I give you the figures for repeal -- for Prohibition. I told -- showed you that four-fifths of all the legislative bodies of the United States, you see, in their votes--you remember the figures--voted in 1924 Prohibition. And 15 years later, it was not -- not left on the books. The story of this amendment, of the--it's the 18th, isn't it?--the 18th Amendment explain -- may explain to you that I'm speaking here of real, bitter experiences of this country, that as of the moment, you see, the -- any opinion, or any -- any feeling will hold sway over this country. But that you know already that there are 364 other days in the year, and another feeling will come to the fore. And if you would prevent this, we would go all insane, because any one of these feelings, opinions, and convictions exaggerated and carried to its -- to its bitter end, you see, would destroy this republic. This is, I think, is a -- is an important insight. The kaleidoscope of democracy lives by its completeness. Once you stop this wheel turning, you see, the country will find itself--well, I won't use too -- too strong a word--but it certainly is a medical case. And unfortunately as yet we have no psychoanalysts for the nations.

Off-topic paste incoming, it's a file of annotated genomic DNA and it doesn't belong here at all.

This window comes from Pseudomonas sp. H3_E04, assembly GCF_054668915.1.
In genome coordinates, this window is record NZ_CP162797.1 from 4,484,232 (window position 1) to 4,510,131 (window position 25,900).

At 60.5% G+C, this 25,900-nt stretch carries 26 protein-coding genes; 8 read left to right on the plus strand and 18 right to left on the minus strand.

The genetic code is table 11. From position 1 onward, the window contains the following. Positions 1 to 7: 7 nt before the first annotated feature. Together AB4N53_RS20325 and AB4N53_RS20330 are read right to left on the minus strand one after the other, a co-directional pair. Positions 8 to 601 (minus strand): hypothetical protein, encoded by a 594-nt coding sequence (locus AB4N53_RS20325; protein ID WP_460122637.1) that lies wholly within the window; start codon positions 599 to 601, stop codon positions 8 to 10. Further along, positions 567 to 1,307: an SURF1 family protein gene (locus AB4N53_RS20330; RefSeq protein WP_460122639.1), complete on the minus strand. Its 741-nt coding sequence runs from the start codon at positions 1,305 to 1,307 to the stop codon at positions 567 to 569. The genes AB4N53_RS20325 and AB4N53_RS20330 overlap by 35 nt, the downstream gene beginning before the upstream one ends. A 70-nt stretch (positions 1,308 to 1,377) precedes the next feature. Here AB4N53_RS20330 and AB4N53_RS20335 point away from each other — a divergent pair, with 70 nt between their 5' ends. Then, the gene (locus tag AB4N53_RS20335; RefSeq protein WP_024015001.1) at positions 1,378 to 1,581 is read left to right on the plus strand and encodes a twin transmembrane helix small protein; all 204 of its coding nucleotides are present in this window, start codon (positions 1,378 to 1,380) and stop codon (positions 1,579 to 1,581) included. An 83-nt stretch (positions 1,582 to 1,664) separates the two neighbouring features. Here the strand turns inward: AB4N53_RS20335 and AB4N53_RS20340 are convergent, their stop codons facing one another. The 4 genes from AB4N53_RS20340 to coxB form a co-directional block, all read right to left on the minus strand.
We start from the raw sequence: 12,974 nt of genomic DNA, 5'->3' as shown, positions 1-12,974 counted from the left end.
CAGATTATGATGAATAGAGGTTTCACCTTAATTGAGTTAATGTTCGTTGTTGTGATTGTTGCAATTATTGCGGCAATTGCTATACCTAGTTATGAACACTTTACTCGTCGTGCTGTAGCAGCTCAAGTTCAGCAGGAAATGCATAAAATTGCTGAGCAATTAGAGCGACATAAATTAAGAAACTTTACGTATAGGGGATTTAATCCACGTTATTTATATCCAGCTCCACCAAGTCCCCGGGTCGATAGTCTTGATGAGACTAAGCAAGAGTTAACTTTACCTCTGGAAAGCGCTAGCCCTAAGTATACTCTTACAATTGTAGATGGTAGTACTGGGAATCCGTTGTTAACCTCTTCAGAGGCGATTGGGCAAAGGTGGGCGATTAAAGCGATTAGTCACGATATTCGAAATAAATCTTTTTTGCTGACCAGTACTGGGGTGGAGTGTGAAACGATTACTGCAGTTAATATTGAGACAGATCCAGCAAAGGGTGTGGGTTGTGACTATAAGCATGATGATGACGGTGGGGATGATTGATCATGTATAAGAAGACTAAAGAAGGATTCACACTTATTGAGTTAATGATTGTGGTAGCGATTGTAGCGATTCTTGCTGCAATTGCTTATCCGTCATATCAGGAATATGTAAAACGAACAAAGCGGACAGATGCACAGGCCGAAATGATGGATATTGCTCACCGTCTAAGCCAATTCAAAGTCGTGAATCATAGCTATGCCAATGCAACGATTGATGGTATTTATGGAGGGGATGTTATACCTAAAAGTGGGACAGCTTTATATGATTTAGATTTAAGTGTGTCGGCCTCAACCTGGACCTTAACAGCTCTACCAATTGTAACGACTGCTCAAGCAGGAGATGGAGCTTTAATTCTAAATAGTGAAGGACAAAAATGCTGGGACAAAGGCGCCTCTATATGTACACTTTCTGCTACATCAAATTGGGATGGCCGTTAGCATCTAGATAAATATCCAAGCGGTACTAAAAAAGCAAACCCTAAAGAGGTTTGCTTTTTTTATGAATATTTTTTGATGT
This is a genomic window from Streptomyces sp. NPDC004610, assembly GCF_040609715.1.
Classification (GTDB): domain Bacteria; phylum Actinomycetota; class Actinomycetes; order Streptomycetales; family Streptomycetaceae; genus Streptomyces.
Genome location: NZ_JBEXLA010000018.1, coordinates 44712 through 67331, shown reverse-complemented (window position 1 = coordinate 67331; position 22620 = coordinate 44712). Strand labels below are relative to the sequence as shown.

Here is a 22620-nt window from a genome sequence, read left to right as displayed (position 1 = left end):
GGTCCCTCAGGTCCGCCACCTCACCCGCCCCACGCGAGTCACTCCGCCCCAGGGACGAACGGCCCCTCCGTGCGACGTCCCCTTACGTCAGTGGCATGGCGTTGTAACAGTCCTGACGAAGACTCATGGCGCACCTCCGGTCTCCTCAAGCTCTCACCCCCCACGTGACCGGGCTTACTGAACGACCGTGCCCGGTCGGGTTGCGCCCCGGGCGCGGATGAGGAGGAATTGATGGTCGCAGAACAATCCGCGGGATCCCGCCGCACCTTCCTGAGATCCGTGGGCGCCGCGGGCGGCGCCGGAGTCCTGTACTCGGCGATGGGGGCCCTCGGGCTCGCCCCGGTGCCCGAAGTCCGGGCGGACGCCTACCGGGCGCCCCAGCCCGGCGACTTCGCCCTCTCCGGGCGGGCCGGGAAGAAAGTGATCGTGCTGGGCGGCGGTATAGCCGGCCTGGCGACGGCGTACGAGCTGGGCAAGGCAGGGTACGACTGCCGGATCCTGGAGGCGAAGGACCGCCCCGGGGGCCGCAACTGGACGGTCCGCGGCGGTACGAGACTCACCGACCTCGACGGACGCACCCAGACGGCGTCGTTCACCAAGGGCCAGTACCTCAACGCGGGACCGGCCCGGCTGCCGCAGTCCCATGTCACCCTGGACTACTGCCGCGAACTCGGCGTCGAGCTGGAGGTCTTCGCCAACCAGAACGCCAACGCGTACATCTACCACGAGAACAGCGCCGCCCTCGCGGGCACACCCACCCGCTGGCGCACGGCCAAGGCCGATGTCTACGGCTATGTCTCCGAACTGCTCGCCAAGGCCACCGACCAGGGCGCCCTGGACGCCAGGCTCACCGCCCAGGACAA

I myself have written -- written an -- a serious work -- book; it's a lifetime work, a psychoanalyst--- -analysis of the different nations of the world, called Out of Revolutions: Autobiography of the Western World. I think we will have to consider very seriously whether our -- the nations are not really the centers of our complexities. I don't think that psychoanalysis is doing a good job, because it deals with the individual. But what is in our minds is not of our own making. That has much larger, you see, complex, institutional origins and destinies. I think the nations need much more to be analyzed than those individuals. And I'm very serious in this. I think the harm done and the money spent on psychoanalysis in private matters is just an absurdity of the bourgeois age of the 19th century, which has come to this country belatedly. Because all these mental fashions of Europe come here belatedly. When it was already unnecessary in Europe, it has come to this country. It is the last stand taken by the bourgeois class in its disintegration, but it has -- is a much more serious proposition that nations can be mentally -- get mentally stuck and have repressions.